As far as my thoughts on forshafted darts... as Lee points out, we know they were used, because we've found lots of forshafts for darts and a number of complete darts (at least one of which was a 3 part dart - tailshaft, mainshaft, and foreshaft.

So the fact is that forshafted atlatl darts were used in at least some places. The conjecture would be the question: "why use foreshafts?" The ideas I expressed above (not exclusively my own mind you) seem to best answer that question, based on my experience with making, using and reparing atlatl darts.

Bob Berg (Thunderbird atlatl) hunts with atlatl darts, and is a big proponent of using solid shaft darts with no foreshaft. He says that he gets better penetration with solid shafting, and argues that the necessary binding on a foreshaft assembly hinders penetration (an argument with which I agree).

From his experience, Bob feels that a hunter could carry a number of darts sufficient to avoid concern over breaking some (again, the most likely part to be damaged is the point and hafting assembly and front end of the shaft). Bob argues that early man would have had tons of shaft material available, so he wouldn't have concerned himself with repairing darts. He would just have collected and processed new shafts (I disagree in part with this, given the situation of hunters away from their main camp who may not have had the time or luxury of either carrying too many back-up shafts, or the time to cut, dry, and process new replacement shafts while out on a seasonal hunt).

Bob also argues that superior darts can be made by splitting them out of straight logs, and planing them to round or almost round shapes (basically making 6 or 7' long dowels). Although Bob primarily uses modern tools to make his functional and beatiful ash darts, he has done this with primitive tools, and has proven that it would have been possible to do so in a stone age setting.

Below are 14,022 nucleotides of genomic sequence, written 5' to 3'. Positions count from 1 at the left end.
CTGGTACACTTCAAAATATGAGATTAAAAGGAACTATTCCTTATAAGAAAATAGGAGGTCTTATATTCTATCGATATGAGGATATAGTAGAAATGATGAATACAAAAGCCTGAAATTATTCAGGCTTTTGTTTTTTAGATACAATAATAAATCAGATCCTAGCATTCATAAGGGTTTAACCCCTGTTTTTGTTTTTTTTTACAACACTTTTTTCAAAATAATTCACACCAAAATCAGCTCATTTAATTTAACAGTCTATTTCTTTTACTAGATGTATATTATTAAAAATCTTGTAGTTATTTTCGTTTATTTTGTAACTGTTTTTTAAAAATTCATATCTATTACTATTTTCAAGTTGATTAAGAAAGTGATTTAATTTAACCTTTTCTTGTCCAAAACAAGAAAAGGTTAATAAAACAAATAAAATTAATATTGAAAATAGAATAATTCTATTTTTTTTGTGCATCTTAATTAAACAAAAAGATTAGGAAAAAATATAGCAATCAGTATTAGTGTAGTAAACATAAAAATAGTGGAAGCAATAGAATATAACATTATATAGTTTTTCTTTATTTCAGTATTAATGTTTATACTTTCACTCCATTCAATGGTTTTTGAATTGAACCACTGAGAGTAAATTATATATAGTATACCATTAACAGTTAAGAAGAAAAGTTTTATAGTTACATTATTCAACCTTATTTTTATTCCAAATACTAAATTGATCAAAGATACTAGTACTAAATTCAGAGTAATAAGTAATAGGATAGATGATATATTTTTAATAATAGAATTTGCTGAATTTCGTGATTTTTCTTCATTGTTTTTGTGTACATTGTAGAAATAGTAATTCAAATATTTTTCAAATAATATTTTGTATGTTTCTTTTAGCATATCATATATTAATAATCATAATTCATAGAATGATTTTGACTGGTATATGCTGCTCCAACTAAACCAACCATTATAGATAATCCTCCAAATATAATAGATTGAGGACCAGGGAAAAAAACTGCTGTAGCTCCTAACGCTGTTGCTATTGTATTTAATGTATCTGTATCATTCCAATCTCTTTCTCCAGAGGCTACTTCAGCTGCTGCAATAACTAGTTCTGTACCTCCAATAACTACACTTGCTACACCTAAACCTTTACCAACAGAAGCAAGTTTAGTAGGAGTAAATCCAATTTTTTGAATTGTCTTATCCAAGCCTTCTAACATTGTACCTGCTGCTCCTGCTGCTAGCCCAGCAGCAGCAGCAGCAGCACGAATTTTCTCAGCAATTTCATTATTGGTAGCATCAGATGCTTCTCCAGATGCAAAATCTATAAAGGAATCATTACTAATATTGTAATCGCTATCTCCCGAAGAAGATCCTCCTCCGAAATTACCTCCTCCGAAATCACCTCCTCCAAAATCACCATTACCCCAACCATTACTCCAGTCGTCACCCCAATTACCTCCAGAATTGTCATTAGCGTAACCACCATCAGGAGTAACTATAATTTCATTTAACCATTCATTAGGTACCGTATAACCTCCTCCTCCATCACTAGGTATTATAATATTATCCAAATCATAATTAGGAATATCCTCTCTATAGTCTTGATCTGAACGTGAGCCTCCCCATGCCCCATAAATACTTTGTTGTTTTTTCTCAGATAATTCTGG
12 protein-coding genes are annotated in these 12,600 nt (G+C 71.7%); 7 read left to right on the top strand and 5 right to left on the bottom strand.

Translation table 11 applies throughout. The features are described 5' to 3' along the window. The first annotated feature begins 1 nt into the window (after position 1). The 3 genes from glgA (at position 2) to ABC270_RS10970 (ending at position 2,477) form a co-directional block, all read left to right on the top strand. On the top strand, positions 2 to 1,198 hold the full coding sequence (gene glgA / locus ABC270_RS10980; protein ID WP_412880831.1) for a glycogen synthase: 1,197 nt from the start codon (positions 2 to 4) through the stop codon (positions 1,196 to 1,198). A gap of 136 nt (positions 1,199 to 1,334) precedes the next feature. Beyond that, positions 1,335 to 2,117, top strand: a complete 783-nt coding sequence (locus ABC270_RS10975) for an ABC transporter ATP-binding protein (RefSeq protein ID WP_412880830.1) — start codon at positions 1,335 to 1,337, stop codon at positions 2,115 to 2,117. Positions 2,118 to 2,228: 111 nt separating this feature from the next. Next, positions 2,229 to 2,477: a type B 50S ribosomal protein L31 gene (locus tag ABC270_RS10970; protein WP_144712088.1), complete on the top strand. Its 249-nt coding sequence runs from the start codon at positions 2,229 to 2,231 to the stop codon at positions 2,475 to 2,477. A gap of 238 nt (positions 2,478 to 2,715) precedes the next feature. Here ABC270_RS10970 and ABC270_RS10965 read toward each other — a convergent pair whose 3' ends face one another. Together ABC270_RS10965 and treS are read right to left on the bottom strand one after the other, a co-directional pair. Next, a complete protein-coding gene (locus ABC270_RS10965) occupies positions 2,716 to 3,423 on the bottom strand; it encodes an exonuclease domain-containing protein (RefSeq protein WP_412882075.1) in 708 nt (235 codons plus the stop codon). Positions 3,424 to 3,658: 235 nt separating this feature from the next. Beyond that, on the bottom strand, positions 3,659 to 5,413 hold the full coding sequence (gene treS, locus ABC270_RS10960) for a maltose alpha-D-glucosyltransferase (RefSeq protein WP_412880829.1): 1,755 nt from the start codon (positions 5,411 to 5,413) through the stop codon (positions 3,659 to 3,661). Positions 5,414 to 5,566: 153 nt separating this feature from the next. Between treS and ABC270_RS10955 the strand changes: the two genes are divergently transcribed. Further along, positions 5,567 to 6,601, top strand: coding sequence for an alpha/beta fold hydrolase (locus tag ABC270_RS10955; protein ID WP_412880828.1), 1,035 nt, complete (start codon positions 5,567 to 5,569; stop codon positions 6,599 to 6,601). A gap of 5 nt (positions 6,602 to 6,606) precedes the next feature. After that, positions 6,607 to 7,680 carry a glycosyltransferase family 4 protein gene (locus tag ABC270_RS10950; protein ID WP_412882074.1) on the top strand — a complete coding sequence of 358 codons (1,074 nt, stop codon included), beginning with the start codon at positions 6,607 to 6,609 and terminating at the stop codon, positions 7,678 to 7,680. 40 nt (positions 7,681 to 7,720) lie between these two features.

Bob's position and thoughts make good sense in many ways. But I believe that there are some holes in some aspects of his thinking on this. First, while I believe it would have been possible for paleohunters to split and make dowels from logs, I seriously doubt this was the common practice (I have no evidence to support my position in this regard - just a gut feeling).

Second, and most importantly, we know that foreshafts were used on atlatl darts. So if we agree with Bob (as we should) that a foreshaft assembly impedes penetration, we have to ask ourselves why these ancient hunters would use them. Why would they use a system that impeded penetration of prey animals? There must have been some good reason for them to do so.

Using deductive reasoning, some personal experience, and a fair bit of conjecture, I propose 2 main reasons that paleohunters used forshafts on atlatl darts (and later on arrows): 1) The issue of repair and maintaining system dynamics and integrity (as detailed above). 2) The likely fact that just like today, they were using fairly light weight wood (cut from shoots and saplings - like Willow, Cane, and other such materials) that had good aerodymanic properties, but didn't hold up as well to impacts as dense hardwood or bone does.

Sorry I always ramble on and on. I truly don't intend to when I start one of these posts. I'm sure there's a better/faster way to express my cloudy thoughts. Maybe I'll get better over time.

Tom
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eskimoboy
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Joined: 14 May 2005, 08:19

19 Nov 2006, 03:21 #210

Wow, I thought you did a bang up job on that post myself
It is great to see people like Bob Berg with his atlatl and Larry Kinsella with his axes and bannerstones. They have an insight into those things that I do not.
I wonder just how much difference is in penetration solid vs foreshaft?
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Lee Olsen
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Joined: 21 Oct 2006, 07:11

19 Nov 2006, 06:41 #211

Quote: